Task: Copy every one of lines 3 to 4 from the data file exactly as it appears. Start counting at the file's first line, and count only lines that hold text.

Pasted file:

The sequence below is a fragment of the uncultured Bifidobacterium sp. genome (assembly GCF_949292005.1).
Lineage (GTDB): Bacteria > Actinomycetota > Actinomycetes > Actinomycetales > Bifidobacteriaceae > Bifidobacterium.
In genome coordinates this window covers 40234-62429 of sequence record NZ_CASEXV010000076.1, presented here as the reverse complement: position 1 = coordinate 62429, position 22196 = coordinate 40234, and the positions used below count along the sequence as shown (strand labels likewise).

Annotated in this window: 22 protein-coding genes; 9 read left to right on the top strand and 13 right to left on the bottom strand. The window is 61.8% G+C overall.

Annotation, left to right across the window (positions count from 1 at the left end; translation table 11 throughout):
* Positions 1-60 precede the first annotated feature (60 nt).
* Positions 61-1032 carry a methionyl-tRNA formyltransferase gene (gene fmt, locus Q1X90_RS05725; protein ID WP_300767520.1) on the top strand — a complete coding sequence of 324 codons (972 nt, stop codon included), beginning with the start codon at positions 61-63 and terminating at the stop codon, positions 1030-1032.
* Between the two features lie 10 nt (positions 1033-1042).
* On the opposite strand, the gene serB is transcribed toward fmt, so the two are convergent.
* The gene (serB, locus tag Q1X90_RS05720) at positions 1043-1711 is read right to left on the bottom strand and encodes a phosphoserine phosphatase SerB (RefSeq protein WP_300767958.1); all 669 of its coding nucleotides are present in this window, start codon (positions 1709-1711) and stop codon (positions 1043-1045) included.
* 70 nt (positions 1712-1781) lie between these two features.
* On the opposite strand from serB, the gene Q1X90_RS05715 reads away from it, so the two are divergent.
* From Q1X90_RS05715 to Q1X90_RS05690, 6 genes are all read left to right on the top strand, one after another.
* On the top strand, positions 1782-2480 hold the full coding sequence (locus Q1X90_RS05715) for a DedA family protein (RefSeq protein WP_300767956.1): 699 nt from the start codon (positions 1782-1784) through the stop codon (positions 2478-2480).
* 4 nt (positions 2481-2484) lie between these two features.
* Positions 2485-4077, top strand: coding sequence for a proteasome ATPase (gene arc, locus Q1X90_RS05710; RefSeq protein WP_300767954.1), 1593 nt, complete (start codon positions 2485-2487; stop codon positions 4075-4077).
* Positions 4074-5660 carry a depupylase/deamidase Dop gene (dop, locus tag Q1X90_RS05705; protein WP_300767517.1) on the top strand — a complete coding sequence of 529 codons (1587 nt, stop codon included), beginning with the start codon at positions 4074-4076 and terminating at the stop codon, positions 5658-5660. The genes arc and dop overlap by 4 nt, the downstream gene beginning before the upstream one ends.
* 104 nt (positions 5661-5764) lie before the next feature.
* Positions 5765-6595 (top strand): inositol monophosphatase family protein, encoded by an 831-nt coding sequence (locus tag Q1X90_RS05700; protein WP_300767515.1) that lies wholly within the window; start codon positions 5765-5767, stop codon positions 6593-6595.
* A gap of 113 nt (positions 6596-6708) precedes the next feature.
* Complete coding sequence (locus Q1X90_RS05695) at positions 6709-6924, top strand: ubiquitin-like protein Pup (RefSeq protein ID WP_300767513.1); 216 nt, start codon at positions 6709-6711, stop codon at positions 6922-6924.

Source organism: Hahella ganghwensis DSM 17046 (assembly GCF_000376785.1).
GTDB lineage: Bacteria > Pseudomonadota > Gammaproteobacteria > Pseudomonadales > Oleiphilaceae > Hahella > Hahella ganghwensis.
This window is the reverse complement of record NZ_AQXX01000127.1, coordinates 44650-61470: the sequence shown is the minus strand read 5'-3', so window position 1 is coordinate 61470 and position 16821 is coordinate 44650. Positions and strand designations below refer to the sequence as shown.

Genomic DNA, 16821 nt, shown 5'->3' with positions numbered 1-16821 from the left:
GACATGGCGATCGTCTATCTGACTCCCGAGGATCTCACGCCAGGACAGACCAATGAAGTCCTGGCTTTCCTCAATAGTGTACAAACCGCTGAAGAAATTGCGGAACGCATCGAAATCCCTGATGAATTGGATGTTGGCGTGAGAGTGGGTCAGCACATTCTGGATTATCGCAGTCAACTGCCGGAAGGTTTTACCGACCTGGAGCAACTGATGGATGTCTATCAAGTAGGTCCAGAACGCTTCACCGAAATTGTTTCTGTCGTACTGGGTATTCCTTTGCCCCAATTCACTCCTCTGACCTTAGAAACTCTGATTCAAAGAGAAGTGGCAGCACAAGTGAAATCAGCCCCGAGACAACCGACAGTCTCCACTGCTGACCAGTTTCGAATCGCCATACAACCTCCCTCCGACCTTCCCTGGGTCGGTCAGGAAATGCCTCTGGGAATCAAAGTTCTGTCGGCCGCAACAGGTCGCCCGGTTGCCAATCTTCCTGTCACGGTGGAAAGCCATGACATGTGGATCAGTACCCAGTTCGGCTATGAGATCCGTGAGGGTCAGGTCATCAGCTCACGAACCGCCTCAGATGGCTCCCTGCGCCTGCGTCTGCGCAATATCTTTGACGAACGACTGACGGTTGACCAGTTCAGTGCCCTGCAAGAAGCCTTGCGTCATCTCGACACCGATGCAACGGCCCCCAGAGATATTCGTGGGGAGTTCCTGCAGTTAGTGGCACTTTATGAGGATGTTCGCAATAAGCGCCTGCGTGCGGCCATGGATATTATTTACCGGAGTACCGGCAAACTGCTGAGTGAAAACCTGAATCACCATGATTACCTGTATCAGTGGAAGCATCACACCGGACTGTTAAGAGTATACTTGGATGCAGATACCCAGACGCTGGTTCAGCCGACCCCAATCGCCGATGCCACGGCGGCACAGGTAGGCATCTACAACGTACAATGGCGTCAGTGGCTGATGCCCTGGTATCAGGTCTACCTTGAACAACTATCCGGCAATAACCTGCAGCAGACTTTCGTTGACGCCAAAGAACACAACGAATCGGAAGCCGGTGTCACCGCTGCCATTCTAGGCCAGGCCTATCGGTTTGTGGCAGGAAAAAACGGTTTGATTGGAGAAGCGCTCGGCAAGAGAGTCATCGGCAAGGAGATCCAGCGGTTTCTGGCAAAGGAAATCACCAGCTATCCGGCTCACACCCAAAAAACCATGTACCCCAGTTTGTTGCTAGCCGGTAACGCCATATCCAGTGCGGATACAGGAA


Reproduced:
In genome coordinates this window covers 40234-62429 of sequence record NZ_CASEXV010000076.1, presented here as the reverse complement: position 1 = coordinate 62429, position 22196 = coordinate 40234, and the positions used below count along the sequence as shown (strand labels likewise).

Annotated in this window: 22 protein-coding genes; 9 read left to right on the top strand and 13 right to left on the bottom strand. The window is 61.8% G+C overall.